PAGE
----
Boris Johnson hosts Yemen peace talks... while British Army secretly trains Saudi troops
British Foreign Secretary Boris Johnson is meeting Arab foreign officials on Tuesday to seek a political solution to the conflict in Yemen. The talks come just days after the British Army accidentally revealed it is secretly training Saudi troops.
Saudi Arabia has been accused by the UN of committing crimes against humanity in Yemen, where 130 children are dying daily from hunger and disease. This month, Saudi forces sealed off all entry points to the war-ravaged country to prevent supplies from reaching Houthi rebels – grinding the delivery of foreign aid to a halt and exacerbating the humanitarian crisis facing Yemen’s population.
The UK government has been criticized for its weak response to the port closures. Boris Johnson previously condemned the Syrian government for using “starve or surrender tactics.” However, when Saudi Arabia sealed off ports and trade routes into Yemen, condemnation was not on the cards. Instead, Johnson merely had a chat with the Saudi Crown Prince Mohammad bin Salman to express his concern.
Spoke to Saudi Crown Prince Mohammed bin Salman on urgency of humanitarian situation in Yemen. Stressed need for immediate humanitarian access into Hodeidah port & opening Sana’a airport to UN flights. But famine won’t be averted without commercial imports into all of Yemen— Boris Johnson (@BorisJohnson) November 23, 2017
Andrew Smith of Campaign Against Arms Trade (CAAT) called on Theresa May’s government to take a stand against the atrocities. “A terrible humanitarian catastrophe has been inflicted on the people of Yemen, and the immoral blockade is making it even worse. Food and medical equipment is not reaching those who need it, putting millions of lives at risk,” Smith said.
“Despite this, and despite the atrocities its forces have inflicted on Yemen over the last two and a half years, the Saudi regime has been given uncritical political and military support by Downing Street. It’s time for Theresa May and her colleagues to finally take a stand by clearly and unambiguously calling for the blockade to be lifted and ending the arms sales which have fuelled this awful war.”
UNICEF predicts that 150,000 children could die by the end of 2017 as a result of the Saudi blockade. All the while, data collated by CAAT shows that British arms sales to Saudi Arabia have jumped 500 percent since the beginning of the Yemeni war in March 2015.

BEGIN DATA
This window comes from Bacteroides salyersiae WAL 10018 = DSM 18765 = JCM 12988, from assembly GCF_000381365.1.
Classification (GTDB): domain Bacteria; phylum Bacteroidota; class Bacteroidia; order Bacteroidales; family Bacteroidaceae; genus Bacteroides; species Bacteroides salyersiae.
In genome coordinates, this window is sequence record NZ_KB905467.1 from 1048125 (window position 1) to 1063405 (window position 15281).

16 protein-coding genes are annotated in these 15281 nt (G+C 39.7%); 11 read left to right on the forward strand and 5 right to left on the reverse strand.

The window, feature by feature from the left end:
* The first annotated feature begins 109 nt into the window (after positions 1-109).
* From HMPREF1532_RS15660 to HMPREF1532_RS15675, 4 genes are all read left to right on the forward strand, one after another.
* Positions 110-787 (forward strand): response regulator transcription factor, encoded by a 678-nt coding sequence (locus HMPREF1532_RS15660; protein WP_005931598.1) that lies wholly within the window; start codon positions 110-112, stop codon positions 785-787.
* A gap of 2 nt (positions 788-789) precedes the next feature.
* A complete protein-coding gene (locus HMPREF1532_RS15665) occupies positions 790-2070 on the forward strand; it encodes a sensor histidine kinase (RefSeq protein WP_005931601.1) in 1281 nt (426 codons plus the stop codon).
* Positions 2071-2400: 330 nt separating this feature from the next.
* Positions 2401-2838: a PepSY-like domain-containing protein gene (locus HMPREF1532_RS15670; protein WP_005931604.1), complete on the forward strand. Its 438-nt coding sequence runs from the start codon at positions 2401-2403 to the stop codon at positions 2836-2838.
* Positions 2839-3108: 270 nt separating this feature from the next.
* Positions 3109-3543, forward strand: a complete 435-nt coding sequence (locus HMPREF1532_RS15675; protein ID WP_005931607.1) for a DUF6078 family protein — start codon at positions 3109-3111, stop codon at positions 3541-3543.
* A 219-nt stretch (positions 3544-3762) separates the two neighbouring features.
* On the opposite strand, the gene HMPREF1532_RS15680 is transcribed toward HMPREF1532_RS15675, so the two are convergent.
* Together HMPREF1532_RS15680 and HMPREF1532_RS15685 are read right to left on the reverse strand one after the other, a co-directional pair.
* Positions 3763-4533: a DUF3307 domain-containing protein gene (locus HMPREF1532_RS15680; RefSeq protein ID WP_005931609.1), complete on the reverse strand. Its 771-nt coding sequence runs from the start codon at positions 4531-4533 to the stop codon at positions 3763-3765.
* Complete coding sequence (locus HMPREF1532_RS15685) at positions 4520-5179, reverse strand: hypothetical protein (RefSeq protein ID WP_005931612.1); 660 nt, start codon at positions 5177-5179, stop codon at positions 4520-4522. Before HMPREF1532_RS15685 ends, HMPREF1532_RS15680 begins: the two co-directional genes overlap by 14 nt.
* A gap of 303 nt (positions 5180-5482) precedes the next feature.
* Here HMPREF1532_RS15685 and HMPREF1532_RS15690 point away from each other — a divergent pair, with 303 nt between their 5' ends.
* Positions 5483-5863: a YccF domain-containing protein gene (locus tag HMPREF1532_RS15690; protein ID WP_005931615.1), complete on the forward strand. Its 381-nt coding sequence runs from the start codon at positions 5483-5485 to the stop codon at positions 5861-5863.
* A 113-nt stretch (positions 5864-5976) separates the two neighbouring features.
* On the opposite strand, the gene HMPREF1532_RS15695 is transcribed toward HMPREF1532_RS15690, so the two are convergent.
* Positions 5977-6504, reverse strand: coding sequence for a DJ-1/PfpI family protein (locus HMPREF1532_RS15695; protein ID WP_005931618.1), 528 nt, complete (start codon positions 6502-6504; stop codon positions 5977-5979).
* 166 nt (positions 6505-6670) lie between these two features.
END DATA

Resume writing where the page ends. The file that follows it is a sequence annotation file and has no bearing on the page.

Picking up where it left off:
Boris Johnson is hosting foreign ministers from Saudi Arabia, Oman and the United Arab Emirates, as well as the UN special envoy Ismail Ould Cheikh Ahmed, and the US Undersecretary of State for Political Affairs Thomas Shannon.
Johnson said the UK will host the peace forum as it is “vital that we redouble efforts to work towards a sustainable political solution to the conflict.”
“Since the beginning of the crisis, the UK has played a leading role in diplomatic efforts and we will continue to do so. The people who are suffering most from this conflict are the people of Yemen,” Johnson said.
The gaffe-prone foreign secretary’s appeals for peace have all the tell-tale signs of crocodile tears - at least that’s how it looks since the Daily Mail revealed on Saturday up to 50 UK military personnel have been teaching battlefield skills to Saudi soldiers deployed in the Yemen conflict.
The training mission, which was codenamed Operation Crossways, was revealed to the public after the army released photos and information online by mistake. The secret training operation involved troops from 2nd Battalion the Royal Regiment of Scotland, teaching ‘irregular warfare’ techniques to officers from the Royal Saudi Land Forces Infantry Institute. ‘Irregular warfare’ is a collective name for tactics used by armies to fight terrorist groups.
More than 8,670 people have died during the war in Yemen, with civilians making up 60 percent of those killed. According to the UN, 49,900 have also been injured in fighting and airstrikes since March 2015.
The conflict has left 20.7 million people in need of humanitarian aid and has led to a cholera outbreak that has affected nearly 900,000 people.